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A Potential Path to Publishing Success

Note: this path assumes that you know how to write a complete 50,000 word story, create a cover, and edit your own work. It also assumes that you know how to record audio. Furthermore it assumes that you know where to put your writing and audio once it’s complete. This is also not my personal path and I will post a follow-up to this post explaining my own path.

A recent conversation with a friend of mine led me to realize how many different paths there are to get a story into a reader’s hands. This one will focus on serialization and possibilities therein.

Warning: There may be math involved.

If you’re looking to write, but you worry it’ll take you too long to write that monster epic you’re looking to produce, here’s a little trick you can try using.

One of the best ways to get visibility is through consistency. If you put out content on a regular basis, week in and week out, you have a chance of getting noticed because people will follow those that continuously put out content. If you’re not putting out content on a regular schedule, this is when readers will forget about you and disappear. Trust me, I’ve discovered this the hard way.

If you only have one hour a day to commit to doing this, your path will be easier than you think. The biggest obstacle in your path will be staying on track and focusing every single day. It will require only seven hours of your time a week and will get you putting out content faster than you thought possible.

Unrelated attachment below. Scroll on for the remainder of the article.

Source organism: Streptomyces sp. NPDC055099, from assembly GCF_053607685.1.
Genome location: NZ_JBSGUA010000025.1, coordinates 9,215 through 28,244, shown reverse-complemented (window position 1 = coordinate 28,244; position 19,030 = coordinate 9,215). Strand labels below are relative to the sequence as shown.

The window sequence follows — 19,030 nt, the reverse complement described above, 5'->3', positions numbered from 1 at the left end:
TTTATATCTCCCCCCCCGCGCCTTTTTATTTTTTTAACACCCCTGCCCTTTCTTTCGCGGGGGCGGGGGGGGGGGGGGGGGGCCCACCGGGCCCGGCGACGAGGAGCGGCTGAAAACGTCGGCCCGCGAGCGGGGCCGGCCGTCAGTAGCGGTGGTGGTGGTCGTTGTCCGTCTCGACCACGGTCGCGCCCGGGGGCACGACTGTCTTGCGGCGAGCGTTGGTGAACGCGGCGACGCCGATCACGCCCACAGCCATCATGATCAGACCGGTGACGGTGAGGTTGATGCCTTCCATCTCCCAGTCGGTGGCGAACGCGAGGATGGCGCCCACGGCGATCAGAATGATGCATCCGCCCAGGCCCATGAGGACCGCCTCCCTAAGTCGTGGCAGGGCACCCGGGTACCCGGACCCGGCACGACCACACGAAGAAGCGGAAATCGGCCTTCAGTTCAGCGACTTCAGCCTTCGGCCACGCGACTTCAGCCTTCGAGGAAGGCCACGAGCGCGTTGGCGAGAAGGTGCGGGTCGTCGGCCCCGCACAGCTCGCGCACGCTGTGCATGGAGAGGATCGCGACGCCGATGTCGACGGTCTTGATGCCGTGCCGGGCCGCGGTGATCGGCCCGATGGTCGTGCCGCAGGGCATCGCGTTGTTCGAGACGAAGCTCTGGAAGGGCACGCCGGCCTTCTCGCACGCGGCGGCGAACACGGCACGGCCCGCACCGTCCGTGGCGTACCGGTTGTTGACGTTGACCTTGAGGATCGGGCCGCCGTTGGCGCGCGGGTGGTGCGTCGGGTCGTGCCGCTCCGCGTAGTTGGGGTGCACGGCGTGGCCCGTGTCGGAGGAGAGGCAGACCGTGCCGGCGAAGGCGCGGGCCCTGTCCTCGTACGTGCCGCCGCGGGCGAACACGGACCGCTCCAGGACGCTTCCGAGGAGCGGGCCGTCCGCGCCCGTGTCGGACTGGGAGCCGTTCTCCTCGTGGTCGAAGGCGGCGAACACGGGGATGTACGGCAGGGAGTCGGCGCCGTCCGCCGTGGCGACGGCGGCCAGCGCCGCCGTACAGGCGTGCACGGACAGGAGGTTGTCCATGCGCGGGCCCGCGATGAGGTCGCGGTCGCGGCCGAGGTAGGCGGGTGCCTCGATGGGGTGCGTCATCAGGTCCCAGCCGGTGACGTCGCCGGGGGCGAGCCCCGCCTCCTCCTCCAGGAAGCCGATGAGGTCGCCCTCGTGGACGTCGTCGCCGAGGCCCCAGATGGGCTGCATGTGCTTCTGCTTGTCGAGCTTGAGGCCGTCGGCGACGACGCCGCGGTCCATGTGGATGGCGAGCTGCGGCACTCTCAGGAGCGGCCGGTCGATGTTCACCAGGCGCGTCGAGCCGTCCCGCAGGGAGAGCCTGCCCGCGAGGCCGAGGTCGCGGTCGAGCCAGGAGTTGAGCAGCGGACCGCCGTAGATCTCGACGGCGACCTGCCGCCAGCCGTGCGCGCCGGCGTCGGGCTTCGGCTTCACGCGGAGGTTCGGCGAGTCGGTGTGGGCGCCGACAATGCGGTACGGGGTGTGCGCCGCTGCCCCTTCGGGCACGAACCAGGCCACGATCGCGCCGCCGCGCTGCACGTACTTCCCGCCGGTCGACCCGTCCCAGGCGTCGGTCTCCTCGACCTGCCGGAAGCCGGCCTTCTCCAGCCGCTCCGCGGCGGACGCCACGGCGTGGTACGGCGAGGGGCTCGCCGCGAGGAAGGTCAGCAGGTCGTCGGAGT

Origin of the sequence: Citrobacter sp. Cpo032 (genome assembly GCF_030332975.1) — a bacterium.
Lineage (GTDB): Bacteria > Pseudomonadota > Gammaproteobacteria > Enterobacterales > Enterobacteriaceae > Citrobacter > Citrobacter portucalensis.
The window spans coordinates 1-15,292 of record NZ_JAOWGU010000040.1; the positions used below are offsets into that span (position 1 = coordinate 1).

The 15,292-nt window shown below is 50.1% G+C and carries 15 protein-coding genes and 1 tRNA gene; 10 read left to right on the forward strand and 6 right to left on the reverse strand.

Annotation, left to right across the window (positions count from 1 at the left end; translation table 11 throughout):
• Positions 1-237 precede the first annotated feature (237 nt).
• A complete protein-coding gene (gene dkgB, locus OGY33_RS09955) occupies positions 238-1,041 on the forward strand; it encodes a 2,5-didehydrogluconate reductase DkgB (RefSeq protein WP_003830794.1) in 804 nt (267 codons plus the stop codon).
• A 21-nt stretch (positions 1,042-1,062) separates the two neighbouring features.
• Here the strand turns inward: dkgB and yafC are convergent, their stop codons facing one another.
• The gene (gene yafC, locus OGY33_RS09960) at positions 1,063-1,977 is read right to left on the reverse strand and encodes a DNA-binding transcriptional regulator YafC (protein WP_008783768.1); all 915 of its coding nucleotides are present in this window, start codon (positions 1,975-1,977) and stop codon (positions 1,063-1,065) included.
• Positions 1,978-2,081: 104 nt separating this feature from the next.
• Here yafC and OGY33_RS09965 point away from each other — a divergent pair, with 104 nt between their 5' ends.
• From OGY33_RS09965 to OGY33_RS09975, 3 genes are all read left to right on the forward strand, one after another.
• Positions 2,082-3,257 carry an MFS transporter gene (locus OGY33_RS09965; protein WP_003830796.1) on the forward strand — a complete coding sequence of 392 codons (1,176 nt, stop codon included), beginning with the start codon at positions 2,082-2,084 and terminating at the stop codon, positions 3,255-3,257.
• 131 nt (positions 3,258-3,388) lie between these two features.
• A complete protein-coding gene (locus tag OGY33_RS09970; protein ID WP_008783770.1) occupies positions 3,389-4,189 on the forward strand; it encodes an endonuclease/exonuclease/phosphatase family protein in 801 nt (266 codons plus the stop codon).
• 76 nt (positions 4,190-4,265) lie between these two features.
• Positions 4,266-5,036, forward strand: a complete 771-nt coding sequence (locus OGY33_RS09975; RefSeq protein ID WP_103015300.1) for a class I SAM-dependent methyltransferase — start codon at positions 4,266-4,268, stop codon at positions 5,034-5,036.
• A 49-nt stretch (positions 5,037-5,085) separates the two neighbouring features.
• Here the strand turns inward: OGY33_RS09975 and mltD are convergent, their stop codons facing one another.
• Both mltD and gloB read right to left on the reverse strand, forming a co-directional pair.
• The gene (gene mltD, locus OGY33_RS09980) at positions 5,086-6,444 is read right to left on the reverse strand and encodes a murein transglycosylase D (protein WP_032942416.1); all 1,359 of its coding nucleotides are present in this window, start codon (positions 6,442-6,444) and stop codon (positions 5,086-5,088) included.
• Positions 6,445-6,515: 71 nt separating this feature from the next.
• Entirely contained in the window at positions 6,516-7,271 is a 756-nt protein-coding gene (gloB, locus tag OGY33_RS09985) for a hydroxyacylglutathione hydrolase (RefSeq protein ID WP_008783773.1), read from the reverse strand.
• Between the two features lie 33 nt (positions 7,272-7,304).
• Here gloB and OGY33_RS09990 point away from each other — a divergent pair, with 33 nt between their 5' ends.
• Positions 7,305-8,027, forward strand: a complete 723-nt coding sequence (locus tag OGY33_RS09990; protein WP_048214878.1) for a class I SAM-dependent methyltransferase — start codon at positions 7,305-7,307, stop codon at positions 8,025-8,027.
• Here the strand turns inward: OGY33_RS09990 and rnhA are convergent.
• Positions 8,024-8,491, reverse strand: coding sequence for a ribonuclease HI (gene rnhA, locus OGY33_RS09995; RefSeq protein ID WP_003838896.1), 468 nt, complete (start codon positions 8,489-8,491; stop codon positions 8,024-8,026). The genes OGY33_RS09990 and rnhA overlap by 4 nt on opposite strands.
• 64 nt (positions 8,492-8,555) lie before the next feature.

Step 1: Write 1000 words a day Monday-Friday.

This will give you an easy 5000 words a week. This sounds like a challenge. It is. I’m challenging you to week in and week out write 1000 words a day every weekday. Without fail. Don’t give me excuses about how tough life is. I never said this would be simple. You need to trust me. It’s not as difficult as you might think. Honest. You can do this!

Step 2: Edit and put a cover on your story.

Yes, you should learn how to do covers. If this is a serial, you’ll want to have a similar cover for all the weeks you’re writing the serial. In this step you’ll also want to assemble your front matter and get your ebook ready to publish in all the locations you want to publish. If you want to go wide, don’t go into Kindle Select. If you want to focus on Amazon only, go Kindle Select. This choice is really yours.

Yes, you’re into week one and you’ve already written a 5000 word start to your serial. Drop that out on Amazon for 99 cents. Ignore it! Don’t go checking your stats. Don’t even tell anyone. Trust me!

Step 3: Sunday – Record the audio of what you’ve written.

Yes, you wrote 5000 words. It’ll be short audio. It shouldn’t take you long to record and edit 5000 words. Put that audio up on your website. Make sure your hosting plan can support your audio and you don’t have to worry about. Again, don’t tell anyone what you’re doing. Allow this to happen organically. Make sure your blog post points to where they can buy the ebook version.

Step 4: Repeat steps 1-3 for 10 weeks.

Yes, that’s right. Remember how I said you’ll need to do this week in and week out? Yes, you need to do this weekly. Every week. We’re going for consistency here. So if you can’t commit to doing this on a regular schedule, don’t start. I’m not saying give up on writing. I’m saying that this method requires commitment. A lot of it.

At the ten week point, you should have written 50,000 words, give or take. Assemble all your files into one book and drop that book. Make sure in the description of your book, you note that this is a collection of the first serial. You don’t want to upset readers that have found you along the way. The cover should either be the same or similar. For 10 weeks you’ve put out a 99 cent story of 5000 words all leading up to the end of your serial. Now you’ve got a completed book. Put that out for at least $4.99. This is a great discount for those that chose to wait, but if they want to follow along weekly, they’ll pay a slight premium.